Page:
A peacemaker’s guide to addressing conflict in the church
Christians seem to have a love-hate relationship with conflict. We love to disagree (note: there are approximately 33,000 denominations in the world), yet we often feel bad about engaging in conflict. It somehow feels dirty. As we engage in theological debates, and argue about church decor, ministry methods, and a host of other very important matters (or at least they seem important at the time), is there such a thing as healthy conflict?
Conflict naturally occurs when individuals or groups collide over differences in ideas, preferences, or actions.
I’ve only met a few people in my life who relish conflict. Why do we avoid it – sometimes at all costs? I suspect many of us are afraid of entering a complex emotional zone where anything could happen. Or we may fear offending others and being disliked or rejected by them.
There are many personal reasons why we often sidestep controversial issues or gloss over relational tensions; however, our avoidance tactics may also be fuelled by a faulty theological understanding of peacemaking.
How do people called to live as peacemakers engage in peaceful and transformational conflict within the church? The early church did not always engage in healthy conflict. However, the first story in Acts 15 provides some helpful pointers for constructing a peacemaker’s guide to addressing conflict in the church.
1. Engage the issues that divide us
In Acts 15:1–2, a group of Jews from Judea were telling the believers in Antioch they needed to be circumcised. Their teaching resulted in sharp debate with Paul and Barnabas. As a result, the local church leaders appointed these two men, along with some other believers, to bring this question to the apostles and elders in Jerusalem.
I applaud these local church leaders for being willing to pay the price to engage this controversial and divisive issue that had both theological and cultural underpinnings.
The church leaders in Antioch knew that Jesus was the ultimate example of a peacemaker. In Ephesians 2:14–16, we read, “For he himself is our peace, who has made the two groups one and has destroyed the barrier, the dividing wall of hostility, by setting aside in his flesh the law with its commands and regulations. His purpose was to create in himself one new humanity out of the two, thus making peace, and in one body to reconcile both of them to God through the cross, by which he put to death their hostility.”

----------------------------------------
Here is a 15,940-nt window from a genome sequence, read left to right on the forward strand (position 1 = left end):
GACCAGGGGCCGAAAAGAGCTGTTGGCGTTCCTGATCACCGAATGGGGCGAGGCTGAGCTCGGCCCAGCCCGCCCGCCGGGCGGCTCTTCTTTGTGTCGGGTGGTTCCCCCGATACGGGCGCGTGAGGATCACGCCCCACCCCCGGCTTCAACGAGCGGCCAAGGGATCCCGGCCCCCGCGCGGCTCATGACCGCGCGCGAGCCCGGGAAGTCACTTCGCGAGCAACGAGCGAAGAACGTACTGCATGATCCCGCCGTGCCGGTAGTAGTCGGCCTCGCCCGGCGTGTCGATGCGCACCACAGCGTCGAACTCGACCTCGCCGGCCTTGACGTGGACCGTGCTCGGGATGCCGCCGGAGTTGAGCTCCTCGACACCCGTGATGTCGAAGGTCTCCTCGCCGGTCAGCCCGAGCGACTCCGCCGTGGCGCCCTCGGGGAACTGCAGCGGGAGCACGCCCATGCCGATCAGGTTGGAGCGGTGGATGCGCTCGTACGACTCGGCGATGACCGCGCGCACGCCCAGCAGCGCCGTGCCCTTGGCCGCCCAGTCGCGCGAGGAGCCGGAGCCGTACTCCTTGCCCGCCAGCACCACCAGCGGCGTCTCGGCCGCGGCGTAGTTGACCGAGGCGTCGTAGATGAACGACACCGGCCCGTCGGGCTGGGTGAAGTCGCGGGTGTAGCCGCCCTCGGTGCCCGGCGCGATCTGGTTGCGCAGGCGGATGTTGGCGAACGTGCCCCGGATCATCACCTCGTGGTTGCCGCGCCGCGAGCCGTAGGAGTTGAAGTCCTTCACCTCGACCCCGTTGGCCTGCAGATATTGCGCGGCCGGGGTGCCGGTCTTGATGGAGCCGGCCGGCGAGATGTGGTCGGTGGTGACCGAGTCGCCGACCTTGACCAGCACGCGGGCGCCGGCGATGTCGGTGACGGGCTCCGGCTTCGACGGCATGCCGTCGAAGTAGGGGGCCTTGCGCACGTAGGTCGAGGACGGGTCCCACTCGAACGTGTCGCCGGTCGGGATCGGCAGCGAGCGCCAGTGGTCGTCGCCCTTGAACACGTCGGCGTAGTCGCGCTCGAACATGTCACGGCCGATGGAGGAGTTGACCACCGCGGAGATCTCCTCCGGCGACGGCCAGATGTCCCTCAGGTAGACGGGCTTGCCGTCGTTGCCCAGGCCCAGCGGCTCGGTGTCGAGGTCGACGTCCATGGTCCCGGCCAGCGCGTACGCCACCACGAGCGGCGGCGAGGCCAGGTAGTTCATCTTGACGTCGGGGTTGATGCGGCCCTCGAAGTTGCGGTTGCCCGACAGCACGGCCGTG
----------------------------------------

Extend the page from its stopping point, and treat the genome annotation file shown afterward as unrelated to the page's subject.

In this passage, we see that Jesus was not primarily a peacekeeper (one who keeps enemies apart for the sake of keeping the peace); he was a peacemaker, a bridge that brings together those who were alienated from each other.
As those called to be peace-makers (Matthew 5:9), our primary role is not to keep the peace by avoiding, minimizing, or blocking interpersonal conflict, but to encourage and facilitate relational bridge-building in the thick of conflict. “A peacemaker is one who actively intervenes in situations of conflict in order to establish peace,” states the commentary on the MB Confession of Faith.
Being a peacemaker is a difficult calling that starts with a willingness and commitment to engage the issues that divide us.
2. Look for God’s blessings in the midst of the conflict
Even though conflict can be all-consuming, it’s important we don’t miss the unexpected opportunities God sometimes provides in the midst of conflict.
Interestingly, the conflict in Antioch and the resultant trip to Jerusalem had a sidebar blessing. Paul and Barnabas were able to encourage the believers in Phoenicia and Samaria by sharing about God’s work among the Gentiles (Acts 15:3).
In fact, in Psalm 84, we see that it is possible to transform the desolate places into places of life. In this pilgrimage song, the psalmist expresses his longing to be in God’s presence in the temple in Jerusalem, but a “Valley of Baka,” a place of dryness and desolation, stands between him and the temple.